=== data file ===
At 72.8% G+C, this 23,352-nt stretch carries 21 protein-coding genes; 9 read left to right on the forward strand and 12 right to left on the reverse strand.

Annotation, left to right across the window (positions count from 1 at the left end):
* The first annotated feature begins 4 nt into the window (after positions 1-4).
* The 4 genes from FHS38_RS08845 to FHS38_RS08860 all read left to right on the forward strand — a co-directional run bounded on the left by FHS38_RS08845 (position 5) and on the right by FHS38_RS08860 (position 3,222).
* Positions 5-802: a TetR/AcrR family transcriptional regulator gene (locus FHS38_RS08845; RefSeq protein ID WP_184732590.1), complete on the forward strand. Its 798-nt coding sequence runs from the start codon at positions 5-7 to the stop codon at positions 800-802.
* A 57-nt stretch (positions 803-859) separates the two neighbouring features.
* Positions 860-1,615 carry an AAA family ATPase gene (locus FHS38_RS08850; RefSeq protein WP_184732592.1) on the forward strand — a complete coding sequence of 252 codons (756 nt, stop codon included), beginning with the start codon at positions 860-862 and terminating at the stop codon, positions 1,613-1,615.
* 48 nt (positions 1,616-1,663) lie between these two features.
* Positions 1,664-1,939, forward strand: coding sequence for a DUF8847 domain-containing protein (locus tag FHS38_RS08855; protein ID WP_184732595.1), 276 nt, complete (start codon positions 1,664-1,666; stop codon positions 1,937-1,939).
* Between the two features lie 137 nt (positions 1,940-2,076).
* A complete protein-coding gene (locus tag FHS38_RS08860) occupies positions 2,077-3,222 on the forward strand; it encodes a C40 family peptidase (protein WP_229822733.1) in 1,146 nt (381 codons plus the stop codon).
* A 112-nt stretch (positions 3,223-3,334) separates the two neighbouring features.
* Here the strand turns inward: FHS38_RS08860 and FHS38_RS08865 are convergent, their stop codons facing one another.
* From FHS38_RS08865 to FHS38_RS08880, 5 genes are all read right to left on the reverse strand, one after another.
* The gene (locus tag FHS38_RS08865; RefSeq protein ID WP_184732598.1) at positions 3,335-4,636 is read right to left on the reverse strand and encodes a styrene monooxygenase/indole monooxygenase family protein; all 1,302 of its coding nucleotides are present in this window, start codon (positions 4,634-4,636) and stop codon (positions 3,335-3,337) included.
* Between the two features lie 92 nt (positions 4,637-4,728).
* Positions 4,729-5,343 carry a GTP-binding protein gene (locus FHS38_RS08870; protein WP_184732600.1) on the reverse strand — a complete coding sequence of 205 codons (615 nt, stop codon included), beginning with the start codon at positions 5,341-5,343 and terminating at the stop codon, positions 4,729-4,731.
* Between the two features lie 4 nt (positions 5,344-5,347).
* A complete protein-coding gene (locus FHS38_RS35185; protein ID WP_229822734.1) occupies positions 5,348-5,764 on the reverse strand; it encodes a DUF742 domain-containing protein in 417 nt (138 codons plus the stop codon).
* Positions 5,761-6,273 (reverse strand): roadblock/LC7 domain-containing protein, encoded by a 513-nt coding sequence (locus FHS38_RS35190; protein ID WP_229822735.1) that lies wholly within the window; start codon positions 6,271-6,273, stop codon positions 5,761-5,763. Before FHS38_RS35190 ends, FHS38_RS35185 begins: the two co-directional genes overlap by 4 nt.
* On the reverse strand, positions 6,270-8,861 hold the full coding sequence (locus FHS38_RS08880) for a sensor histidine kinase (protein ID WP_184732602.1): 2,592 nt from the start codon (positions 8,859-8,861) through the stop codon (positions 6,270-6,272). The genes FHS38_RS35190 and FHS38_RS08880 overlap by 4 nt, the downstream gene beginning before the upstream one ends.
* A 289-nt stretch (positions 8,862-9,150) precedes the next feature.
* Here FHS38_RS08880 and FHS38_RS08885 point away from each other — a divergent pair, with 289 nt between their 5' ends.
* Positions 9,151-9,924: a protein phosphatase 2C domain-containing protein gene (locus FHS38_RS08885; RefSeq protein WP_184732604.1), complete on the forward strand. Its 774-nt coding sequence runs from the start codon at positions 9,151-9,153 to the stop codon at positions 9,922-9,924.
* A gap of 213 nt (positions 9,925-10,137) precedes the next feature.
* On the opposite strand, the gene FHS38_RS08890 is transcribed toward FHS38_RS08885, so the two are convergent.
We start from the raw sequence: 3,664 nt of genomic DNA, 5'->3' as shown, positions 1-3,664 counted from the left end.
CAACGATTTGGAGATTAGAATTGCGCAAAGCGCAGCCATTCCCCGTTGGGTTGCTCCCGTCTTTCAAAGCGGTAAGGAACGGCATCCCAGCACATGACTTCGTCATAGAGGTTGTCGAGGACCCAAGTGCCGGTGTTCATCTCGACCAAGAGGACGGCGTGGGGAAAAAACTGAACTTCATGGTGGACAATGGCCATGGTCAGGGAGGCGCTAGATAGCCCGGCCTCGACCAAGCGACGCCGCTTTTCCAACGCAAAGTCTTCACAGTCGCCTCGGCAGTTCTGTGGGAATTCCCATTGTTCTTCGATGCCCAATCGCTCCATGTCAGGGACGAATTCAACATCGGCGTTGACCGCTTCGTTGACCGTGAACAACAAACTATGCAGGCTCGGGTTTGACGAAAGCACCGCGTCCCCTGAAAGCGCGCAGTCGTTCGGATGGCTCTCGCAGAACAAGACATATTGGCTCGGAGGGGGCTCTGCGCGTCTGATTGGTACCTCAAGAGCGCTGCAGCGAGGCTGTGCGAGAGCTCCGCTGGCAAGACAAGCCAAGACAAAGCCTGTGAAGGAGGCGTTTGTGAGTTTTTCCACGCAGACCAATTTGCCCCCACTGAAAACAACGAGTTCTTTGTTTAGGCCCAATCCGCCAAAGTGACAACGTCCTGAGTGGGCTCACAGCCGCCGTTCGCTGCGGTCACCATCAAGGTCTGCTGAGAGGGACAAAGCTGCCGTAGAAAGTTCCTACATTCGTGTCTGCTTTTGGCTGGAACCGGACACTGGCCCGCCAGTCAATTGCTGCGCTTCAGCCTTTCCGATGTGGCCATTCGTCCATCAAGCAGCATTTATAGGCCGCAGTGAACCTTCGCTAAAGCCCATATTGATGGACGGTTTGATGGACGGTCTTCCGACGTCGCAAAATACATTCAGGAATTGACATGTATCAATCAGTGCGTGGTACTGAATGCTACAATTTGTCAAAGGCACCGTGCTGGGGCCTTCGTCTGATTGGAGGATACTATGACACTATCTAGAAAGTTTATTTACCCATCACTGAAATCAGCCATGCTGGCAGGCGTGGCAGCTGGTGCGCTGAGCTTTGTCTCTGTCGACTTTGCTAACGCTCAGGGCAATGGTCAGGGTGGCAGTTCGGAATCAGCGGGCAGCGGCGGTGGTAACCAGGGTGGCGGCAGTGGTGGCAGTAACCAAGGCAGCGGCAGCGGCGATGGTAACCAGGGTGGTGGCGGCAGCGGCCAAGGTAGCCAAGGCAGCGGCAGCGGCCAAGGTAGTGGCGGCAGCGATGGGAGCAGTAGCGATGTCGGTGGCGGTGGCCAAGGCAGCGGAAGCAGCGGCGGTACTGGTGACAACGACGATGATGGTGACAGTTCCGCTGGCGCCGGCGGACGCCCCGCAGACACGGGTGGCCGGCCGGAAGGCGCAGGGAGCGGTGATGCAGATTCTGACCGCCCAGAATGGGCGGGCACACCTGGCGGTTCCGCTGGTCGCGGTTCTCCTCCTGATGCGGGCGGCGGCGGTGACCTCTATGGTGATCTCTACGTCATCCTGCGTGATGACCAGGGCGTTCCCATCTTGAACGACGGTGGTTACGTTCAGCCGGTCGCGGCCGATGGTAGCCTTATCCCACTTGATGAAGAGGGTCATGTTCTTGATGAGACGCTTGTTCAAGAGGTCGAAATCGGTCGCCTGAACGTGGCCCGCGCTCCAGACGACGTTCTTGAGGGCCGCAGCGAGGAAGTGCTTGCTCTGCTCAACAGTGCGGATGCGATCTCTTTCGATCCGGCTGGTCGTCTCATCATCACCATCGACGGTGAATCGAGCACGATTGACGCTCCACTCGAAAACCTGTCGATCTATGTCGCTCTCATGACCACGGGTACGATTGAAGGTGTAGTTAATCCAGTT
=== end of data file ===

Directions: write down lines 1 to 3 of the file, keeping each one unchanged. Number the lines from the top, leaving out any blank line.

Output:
At 72.8% G+C, this 23,352-nt stretch carries 21 protein-coding genes; 9 read left to right on the forward strand and 12 right to left on the reverse strand.

Annotation, left to right across the window (positions count from 1 at the left end):
* The first annotated feature begins 4 nt into the window (after positions 1-4).